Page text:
Pine Bend Bluffs Scientific and Natural Area

Location Information

Address: 111th Street East, Inver Grove Heights, MN, USA

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With a new trail head facility for the Mississippi River Trail and stunning views of the Mississippi River valley, you'll be glad you made a visit to Pine Bend Bluffs Scientific and Natural Area.  The trail head facility provides restrooms, drinking water, a bike fix-it station and interpretive information.

This area represents one of the largest relatively undisturbed natural areas left in the Twin Cities metro area. The goat prairie at the top of the bluff offers some of the best views of the wild Mississippi River in the Twin Cities area. It is also one of the more remote areas within the Mississippi National River and Recreation Area.

Because this is a state scientific and natural area, low-impact only activities are allowed. Hiking, nature study, bird watching, and photography opportunities abound.

Dry to mesic oak forests dominate the site's rugged terrain, complemented by stands of white pine on north-facing slopes, dry prairies on south- and east-facing slopes, and black ash seepage swamp at the river's edge. Numerous rare species find appropriate habitat, among them James' polanisia and butternut (both MN endangered), kitten-tails (MN threatened), and red-shouldered hawk (MN Special Concern).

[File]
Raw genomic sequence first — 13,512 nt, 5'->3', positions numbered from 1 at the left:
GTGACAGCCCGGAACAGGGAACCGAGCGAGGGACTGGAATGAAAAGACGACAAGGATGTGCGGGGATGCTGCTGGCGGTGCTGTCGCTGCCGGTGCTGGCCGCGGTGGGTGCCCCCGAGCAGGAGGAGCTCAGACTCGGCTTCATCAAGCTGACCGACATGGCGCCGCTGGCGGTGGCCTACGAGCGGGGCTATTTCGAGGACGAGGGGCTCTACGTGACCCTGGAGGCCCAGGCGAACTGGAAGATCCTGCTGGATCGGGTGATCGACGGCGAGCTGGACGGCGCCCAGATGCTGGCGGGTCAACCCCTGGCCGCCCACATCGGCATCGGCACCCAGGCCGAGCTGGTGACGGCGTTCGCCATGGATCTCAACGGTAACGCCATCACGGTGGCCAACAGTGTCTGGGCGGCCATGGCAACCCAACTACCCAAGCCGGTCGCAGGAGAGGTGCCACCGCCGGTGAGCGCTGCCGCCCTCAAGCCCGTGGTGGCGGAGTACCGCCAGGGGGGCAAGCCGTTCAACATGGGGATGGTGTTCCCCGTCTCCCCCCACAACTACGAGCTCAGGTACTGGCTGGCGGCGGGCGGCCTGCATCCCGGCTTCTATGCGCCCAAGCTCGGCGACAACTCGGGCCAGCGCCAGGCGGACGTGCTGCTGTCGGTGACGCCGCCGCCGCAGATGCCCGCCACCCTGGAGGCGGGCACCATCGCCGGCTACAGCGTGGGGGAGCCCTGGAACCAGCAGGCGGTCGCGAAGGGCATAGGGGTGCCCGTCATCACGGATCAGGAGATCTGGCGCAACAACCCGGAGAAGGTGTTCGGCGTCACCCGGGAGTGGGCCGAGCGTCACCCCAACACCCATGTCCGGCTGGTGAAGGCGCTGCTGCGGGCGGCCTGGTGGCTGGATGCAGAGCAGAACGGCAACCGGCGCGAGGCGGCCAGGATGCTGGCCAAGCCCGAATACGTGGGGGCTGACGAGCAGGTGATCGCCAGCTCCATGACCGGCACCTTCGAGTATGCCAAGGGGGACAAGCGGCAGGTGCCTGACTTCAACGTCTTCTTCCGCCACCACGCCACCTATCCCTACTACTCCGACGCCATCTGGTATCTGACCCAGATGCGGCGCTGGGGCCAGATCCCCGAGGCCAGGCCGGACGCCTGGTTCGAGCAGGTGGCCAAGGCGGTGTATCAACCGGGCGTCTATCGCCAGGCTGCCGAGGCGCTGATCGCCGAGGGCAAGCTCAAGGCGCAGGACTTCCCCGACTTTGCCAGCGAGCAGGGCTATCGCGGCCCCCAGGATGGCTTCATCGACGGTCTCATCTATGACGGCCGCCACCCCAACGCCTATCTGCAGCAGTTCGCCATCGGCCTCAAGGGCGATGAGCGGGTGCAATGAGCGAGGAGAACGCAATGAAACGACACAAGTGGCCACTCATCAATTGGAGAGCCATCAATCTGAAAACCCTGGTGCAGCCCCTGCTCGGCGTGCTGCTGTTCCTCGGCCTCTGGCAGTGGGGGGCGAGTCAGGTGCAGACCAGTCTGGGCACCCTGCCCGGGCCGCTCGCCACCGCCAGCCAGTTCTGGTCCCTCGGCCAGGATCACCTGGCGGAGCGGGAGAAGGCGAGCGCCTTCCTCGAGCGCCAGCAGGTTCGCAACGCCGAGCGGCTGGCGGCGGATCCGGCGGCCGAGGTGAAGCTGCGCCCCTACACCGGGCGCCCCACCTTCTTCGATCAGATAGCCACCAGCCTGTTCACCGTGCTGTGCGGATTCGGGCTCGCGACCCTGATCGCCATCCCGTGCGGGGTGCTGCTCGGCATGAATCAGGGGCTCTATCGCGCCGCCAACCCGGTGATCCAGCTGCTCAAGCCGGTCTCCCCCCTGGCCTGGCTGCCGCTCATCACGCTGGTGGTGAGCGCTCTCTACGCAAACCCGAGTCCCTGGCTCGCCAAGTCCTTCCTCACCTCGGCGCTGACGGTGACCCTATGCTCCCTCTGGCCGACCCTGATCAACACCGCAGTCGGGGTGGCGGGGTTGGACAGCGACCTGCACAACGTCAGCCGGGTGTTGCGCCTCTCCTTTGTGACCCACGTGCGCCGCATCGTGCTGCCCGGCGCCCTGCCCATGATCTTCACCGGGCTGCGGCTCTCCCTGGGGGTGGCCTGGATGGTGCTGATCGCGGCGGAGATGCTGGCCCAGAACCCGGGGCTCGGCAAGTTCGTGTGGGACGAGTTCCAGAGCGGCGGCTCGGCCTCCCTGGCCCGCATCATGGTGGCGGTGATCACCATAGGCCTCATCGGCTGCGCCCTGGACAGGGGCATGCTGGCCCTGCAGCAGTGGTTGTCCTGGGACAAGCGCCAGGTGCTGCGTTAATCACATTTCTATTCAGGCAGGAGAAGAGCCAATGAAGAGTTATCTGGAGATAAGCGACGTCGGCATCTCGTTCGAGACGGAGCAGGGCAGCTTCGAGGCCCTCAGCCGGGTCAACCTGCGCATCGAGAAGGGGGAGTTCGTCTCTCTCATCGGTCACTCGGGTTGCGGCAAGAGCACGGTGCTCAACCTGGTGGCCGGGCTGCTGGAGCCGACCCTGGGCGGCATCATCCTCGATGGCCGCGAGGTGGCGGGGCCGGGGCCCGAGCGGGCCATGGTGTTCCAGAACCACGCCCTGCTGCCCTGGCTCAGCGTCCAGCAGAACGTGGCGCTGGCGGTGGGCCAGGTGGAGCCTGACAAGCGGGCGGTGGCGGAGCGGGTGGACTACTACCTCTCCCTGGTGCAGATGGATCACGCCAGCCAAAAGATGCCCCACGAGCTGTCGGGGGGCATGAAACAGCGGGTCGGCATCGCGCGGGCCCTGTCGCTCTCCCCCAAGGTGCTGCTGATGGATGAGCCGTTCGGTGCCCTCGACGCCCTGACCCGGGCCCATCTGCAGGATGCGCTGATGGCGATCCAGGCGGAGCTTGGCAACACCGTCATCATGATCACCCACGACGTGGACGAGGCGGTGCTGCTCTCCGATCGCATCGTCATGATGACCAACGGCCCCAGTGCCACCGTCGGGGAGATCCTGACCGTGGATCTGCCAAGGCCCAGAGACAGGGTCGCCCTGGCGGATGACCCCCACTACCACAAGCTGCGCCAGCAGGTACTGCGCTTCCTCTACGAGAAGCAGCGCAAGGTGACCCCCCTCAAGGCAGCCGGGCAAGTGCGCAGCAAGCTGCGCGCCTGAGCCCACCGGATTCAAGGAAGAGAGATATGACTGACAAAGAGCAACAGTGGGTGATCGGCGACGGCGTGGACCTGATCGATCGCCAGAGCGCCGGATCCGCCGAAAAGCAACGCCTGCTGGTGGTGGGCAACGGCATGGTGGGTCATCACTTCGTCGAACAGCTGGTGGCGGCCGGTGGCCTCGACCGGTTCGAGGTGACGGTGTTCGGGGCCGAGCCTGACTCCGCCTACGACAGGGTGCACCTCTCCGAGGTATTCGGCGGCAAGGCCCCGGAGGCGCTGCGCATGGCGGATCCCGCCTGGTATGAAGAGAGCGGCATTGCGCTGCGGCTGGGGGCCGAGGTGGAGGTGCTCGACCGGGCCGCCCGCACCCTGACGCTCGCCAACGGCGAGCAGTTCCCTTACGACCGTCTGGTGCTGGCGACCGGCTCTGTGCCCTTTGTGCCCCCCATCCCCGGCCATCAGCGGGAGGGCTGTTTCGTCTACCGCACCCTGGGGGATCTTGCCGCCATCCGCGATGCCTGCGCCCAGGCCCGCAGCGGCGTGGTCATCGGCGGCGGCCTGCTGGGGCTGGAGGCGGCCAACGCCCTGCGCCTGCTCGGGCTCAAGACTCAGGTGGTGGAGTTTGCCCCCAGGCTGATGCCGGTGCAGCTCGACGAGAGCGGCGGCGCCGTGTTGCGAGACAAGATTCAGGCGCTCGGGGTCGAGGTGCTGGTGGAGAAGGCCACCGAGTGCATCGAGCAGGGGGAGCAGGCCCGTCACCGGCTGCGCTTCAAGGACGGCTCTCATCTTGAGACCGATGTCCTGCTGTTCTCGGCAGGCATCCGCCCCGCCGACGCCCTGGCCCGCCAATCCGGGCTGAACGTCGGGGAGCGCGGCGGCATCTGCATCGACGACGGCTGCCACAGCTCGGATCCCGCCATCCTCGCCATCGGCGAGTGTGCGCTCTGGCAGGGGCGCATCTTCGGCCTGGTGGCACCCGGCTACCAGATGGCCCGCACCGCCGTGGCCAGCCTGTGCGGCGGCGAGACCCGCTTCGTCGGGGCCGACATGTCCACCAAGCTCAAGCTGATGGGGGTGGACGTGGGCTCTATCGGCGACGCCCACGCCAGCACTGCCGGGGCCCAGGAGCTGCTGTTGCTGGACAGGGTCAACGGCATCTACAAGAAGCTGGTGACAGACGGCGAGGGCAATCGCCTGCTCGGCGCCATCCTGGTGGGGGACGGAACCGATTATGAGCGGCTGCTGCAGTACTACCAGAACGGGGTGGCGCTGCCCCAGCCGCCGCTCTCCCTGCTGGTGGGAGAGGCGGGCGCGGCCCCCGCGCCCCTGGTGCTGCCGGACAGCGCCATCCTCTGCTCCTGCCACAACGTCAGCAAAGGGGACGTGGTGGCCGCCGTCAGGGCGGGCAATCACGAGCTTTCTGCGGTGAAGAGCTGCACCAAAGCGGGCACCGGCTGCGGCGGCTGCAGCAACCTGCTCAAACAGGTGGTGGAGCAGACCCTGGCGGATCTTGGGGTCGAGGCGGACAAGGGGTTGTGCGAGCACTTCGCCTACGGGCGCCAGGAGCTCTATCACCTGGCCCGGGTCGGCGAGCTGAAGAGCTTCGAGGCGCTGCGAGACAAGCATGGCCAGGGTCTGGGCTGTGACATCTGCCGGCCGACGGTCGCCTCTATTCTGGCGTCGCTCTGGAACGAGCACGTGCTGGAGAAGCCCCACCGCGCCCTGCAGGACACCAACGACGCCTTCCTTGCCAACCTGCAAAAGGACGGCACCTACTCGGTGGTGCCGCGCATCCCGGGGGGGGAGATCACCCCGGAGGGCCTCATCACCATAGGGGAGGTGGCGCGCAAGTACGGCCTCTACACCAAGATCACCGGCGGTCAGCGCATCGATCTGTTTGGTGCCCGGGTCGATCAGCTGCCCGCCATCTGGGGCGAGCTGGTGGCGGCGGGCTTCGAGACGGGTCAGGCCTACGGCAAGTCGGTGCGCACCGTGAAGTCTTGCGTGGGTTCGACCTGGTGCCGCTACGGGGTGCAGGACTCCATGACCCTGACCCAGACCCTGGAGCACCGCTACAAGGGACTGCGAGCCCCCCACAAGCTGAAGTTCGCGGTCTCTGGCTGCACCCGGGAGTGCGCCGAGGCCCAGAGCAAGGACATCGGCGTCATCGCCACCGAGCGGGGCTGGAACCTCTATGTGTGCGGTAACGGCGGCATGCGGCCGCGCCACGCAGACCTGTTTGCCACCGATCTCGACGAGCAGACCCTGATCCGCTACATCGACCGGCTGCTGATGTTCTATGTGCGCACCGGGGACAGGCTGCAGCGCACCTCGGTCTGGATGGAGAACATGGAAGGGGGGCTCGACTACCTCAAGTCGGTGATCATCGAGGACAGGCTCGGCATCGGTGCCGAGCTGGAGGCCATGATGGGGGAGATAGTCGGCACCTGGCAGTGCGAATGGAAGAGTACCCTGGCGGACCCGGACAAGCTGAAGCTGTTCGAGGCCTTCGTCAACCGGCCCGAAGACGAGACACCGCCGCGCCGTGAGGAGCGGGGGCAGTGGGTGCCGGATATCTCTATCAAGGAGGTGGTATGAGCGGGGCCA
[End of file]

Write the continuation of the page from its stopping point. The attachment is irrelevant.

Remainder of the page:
The site serves research purposes as well. Studies by the Great Lakes Inventory and Monitoring Network have focused on monitoring bald eagle nestlings for DDE (a metabolite of the pesticide DDT), PCBs and mercury, environmental contaminants that can persist and even amplify over time through the food chain in wildlife populations.

It is a wonderful place from which to witness the twice-yearly migration, when tundra swans, pelicans, waterfowl, hawks and eagles make their passage along the Mississippi flyway; or to explore in spring and early summer when hepatica, blood-root, wild ginger and jack-in-the-pulpit bloom beneath the oaks. As you do, you'll be fulfilling the wish of the late Dwight Malcolm, who donated the initial parcel of land for this SNA so that future generations might enjoy the site's inestimable natural beauty.